How to Conduct an Interview for Your Nonprofit Video

Conducting an interview is a skill that takes years to master. I consider it one of the most important skills I’ve developed over 12 years in this business.

Here are a 7 tips that will help you get the best results when you are interviewing someone for your nonprofit video.

#1 Be what you want.

Probably the most important thing you can do when you are interviewing is to lead by example. If you want your interviewee to be relaxed and comfortable, make sure you speak in a relaxed and comfortable way.

#2 Give them some coaching.

Once the lights are on and you are both sitting down, give them a little coaching on how to answer the questions. This will give you a chance to demonstrate how you want them to speak, will give them a chance to get used to the lights and cameras, and will give them a bit of valuable information.

#3 Only ask one question at a time.

If you ask multiple questions at a time it will confuse them and encourage them to give you long winded answers that will be harder for you to use in the video.

#4 Have a list of questions, but don’t use it.

You should always be prepared with a paper that has their name and the questions you want to ask. But once you start talking, you should be flexible enough to make follow-up questions that relate to what they just said and go with the flow.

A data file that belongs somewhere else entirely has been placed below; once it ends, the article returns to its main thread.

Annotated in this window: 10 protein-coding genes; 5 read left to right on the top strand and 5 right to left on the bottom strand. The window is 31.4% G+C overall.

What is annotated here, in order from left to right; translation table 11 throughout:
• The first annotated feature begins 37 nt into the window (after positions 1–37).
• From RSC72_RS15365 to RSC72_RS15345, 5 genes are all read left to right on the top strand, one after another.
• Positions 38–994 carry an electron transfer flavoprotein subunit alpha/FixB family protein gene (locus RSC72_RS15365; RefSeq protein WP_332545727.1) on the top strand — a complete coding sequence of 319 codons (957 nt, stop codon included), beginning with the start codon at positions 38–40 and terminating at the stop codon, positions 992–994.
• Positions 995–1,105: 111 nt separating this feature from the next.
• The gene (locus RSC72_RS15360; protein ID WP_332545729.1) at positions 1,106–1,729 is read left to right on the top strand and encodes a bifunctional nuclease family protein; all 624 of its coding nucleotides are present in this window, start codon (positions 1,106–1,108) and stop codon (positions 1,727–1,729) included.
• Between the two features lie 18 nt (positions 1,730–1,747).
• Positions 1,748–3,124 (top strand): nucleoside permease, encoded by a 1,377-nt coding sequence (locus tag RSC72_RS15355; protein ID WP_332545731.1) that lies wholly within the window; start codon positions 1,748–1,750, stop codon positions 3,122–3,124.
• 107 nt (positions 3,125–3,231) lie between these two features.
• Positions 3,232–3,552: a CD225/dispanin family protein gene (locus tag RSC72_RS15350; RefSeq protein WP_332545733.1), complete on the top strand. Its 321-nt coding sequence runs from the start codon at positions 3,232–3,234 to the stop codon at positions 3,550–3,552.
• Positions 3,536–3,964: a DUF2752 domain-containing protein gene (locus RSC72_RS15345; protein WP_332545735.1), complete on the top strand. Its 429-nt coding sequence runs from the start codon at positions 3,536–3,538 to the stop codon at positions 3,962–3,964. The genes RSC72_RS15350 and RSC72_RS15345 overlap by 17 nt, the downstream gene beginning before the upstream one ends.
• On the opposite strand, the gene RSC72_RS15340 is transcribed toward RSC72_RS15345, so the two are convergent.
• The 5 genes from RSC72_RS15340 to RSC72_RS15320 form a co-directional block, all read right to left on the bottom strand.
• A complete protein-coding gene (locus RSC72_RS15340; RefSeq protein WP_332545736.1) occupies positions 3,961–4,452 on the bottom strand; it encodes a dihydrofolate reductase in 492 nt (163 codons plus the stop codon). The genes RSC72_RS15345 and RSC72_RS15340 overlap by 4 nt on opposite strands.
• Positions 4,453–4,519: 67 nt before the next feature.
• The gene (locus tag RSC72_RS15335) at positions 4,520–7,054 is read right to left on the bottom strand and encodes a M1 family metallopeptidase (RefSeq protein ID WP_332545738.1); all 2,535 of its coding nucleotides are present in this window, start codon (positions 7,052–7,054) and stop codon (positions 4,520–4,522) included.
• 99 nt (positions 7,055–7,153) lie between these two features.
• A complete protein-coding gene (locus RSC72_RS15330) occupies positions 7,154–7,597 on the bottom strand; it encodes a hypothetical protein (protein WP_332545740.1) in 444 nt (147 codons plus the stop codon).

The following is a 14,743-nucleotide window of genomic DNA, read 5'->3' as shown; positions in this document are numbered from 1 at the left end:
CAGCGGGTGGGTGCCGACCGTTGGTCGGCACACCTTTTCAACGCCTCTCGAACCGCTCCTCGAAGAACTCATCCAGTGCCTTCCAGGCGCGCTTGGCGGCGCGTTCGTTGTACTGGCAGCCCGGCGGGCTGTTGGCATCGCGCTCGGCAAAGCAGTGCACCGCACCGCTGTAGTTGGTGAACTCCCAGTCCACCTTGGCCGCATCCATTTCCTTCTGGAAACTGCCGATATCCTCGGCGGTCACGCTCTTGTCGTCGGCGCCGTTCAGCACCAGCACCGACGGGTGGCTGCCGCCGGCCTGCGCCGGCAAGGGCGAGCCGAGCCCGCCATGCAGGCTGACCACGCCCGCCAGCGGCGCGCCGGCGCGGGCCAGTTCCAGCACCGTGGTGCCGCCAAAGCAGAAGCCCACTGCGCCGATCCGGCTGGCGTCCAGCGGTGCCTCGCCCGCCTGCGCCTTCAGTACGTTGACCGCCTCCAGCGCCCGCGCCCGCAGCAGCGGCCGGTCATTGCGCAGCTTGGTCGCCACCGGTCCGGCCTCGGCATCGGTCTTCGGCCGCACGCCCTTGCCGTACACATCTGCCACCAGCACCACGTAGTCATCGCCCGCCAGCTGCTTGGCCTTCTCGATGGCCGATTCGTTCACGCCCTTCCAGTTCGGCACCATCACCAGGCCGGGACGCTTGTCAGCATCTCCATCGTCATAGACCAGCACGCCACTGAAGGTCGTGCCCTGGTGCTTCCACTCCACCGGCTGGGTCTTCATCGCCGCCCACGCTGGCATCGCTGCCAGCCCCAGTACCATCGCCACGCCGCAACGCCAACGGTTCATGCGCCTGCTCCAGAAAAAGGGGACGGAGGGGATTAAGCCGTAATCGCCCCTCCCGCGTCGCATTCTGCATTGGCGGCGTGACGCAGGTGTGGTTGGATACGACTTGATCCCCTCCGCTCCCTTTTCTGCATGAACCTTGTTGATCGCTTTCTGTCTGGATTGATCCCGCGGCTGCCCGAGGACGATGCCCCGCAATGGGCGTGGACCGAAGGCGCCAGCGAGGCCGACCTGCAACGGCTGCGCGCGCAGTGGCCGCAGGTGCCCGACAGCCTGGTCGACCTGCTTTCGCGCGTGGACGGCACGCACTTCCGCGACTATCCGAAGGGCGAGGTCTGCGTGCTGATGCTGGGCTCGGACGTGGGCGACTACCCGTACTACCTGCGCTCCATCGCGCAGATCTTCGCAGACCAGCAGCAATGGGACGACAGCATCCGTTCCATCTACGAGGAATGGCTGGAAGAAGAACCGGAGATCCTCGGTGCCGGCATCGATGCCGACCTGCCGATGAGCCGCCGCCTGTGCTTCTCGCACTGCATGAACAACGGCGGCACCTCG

I usually ask the first question and don’t look back at the paper until the very end to make sure I didn’t miss anything I was planning on.

#5 Go for the story.

Most nonprofits are built around great stories. You are changing peoples lives! When you write your interview questions, you should ask questions that reveal their story. Instead of asking who, what, or how, ask “why?”

#6 Don’t be afraid of silence.

Sometime they will give you a short answer that didn’t address what you were asking. Or you may sense they are holding back to hide their emotions. This would be a great time for an awkward silence. Just keep looking at them and count to 5 in your head. I’ve gotten some of my best answers by just not speaking and waiting for them to really open up. (And yes, I learned that from Barbara Walters!)

#7 Keep it loose.

Occasionally you will get someone who is so nervous about the lights and cameras they freeze. If your interviewee gets stuck on a question, don’t let them hang frozen for too long. If you just sit there they will begin to get more and more embarrassed and the interview will fail. After a few moments of freezing, I like to move on to the next question and come back to the one they froze on if we need to at the end.